The Women Going it Alone

A couple of weeks ago, I was doing research for a university assignment and I decided to look at solo female travellers. I was a bit worried to begin with, since I didn’t really know anyone who had done it. On the advice of my fiance, I decided to give Reddit a try. He told me that it was a really active community and that I’d probably find someone there who would be willing to give me at least a couple of sentences.

I couldn’t have imagined the response that I actually got. 

I received well over twenty replies to my plea for solo female travellers, and every single one was so eager to talk to me and gave me such good answers and stories about their travels. I’d like to take this time to say thank you so much to every single person. 

handwritten-thankyou

In the article, I wasn’t able to include everyone’s answers (word counts are annoying sometimes) but I still wanted to share what I was able to write. All of these women are inspirational to me, since I was always too afraid to travel alone. So they are my role models and heroes for this week – and it’s why it’s taken two weeks to get this post up.

Here’s the article, I hope that you like it, ladies!

“Wear as few petticoats as possible… Grey is the best colour, or heather mixture tweed, which does not show dust or mud stains, and yet cannot lose its colour under a hot sun.”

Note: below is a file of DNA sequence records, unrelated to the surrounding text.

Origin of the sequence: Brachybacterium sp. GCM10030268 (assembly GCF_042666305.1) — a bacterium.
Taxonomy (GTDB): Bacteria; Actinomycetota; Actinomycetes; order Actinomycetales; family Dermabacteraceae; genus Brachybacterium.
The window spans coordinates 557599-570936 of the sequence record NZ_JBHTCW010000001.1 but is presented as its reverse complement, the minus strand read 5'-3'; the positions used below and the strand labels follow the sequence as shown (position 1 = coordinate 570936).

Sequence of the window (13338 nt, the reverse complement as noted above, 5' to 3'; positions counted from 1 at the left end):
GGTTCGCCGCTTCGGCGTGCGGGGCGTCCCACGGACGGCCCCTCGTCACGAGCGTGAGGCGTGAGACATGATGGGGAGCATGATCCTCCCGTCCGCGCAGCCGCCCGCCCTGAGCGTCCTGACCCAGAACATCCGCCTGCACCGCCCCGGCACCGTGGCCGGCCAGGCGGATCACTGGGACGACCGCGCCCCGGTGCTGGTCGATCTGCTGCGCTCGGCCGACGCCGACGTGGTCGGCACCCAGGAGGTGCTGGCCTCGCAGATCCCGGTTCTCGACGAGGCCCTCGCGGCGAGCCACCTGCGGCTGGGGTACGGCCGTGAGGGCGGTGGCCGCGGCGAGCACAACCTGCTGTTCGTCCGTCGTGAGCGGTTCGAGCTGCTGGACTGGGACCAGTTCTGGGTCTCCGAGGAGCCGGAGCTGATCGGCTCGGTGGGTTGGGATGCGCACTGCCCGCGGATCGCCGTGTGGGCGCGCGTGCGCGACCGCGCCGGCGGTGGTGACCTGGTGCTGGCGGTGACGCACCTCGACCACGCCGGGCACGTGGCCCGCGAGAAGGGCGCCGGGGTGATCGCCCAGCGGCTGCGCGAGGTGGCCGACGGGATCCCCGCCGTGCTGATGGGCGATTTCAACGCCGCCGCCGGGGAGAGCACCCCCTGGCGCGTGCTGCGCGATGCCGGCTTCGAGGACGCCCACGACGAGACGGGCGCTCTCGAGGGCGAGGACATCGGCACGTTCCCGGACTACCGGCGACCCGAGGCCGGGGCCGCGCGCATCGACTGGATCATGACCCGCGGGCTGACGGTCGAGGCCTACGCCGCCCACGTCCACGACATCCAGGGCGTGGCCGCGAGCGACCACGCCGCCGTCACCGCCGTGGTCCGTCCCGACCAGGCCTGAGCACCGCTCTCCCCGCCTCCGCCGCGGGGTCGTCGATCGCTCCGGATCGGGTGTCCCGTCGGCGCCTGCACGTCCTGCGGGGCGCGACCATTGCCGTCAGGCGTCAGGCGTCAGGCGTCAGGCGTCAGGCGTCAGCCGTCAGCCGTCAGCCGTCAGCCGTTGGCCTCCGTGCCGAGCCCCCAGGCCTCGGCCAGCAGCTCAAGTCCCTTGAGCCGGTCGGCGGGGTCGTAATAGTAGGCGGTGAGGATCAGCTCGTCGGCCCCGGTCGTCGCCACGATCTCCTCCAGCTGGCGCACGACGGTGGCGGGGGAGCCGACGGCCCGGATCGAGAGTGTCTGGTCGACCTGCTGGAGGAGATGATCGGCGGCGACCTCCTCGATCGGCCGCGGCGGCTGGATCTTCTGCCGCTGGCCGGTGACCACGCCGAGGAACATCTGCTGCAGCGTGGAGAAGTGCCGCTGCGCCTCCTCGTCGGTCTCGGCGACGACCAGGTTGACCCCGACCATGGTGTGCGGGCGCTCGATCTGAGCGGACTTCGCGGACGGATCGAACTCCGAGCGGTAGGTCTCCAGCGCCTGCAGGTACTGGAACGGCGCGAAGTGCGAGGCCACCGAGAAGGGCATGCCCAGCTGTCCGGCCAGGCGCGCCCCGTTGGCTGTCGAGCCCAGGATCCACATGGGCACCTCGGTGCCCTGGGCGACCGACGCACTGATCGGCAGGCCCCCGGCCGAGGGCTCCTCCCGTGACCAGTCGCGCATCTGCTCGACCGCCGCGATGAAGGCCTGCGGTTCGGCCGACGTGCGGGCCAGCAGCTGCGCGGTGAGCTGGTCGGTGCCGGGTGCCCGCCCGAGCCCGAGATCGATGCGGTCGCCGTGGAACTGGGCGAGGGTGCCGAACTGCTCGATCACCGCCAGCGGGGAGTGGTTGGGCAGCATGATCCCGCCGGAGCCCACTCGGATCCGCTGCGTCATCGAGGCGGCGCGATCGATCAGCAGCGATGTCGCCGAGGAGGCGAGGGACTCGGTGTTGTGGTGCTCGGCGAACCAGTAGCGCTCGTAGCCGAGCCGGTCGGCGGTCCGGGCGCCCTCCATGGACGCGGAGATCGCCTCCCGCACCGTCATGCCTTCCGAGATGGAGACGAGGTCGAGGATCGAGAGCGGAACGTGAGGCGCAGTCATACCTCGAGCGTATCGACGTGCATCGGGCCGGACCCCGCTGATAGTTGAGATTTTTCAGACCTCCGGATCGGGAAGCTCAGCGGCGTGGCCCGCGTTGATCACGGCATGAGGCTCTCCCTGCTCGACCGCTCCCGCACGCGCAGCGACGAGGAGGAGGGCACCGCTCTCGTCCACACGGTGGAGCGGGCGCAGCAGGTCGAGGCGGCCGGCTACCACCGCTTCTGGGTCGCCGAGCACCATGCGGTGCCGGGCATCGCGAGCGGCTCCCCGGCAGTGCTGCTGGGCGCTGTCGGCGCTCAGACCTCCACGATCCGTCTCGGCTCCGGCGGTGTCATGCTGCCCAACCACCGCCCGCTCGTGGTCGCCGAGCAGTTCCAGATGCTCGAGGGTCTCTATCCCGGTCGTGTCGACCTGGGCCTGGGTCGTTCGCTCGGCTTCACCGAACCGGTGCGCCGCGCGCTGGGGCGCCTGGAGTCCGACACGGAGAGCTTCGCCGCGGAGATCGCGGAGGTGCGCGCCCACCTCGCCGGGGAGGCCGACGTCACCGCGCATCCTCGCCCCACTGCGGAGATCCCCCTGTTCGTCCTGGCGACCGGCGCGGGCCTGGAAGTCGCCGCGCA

This was the advice given to women who were travelling in the 19th century by L.C. Davidson in her book “Hints to Lady Travellers”. Women of that time were treated like china dolls – too big a bump and they’ll break.

19th century female travellers visiting the Sphinx in Egypt.

19th century female travellers visiting the Sphinx in Egypt.

This is not the 19th century, and it’s becoming more common for women to choose to see the world alone. In a survey by booking.com, half of British women said they’re more likely to travel alone now than they were five years ago. However, women travelling solo get a hard time from those around them.

“I was initially worried about going. I had a panic attack at work after the millionth person said “Oh my god, I can’t believe you’re going by yourself!” It was really divided. Many people cheered me on, others told me I was brave. Then others told me I would be attacked and that it’s not safe. That really wears you down after hearing it for so long.”

Liana Penney is from New Zealand and travelled through South America on her own. Many women are put off travelling alone after having experiences like hers. There’s a stigma around solo female travel that makes it seem foolhardy and dangerous. In February 2013, Sarai Sierra – an American mother-of-two – was found murdered in Turkey, where she had been travelling alone. Solo travel for women was scrutinised by the media.

Sarai Sierra was murdered in Turkey, while working on her photography.

Sarai Sierra was murdered in Turkey, while working on her photography.

However, while researching Sierra’s murder, I began reading the comments left on NBC’s online coverage and it said more about perceptions of solo female travel than the story itself.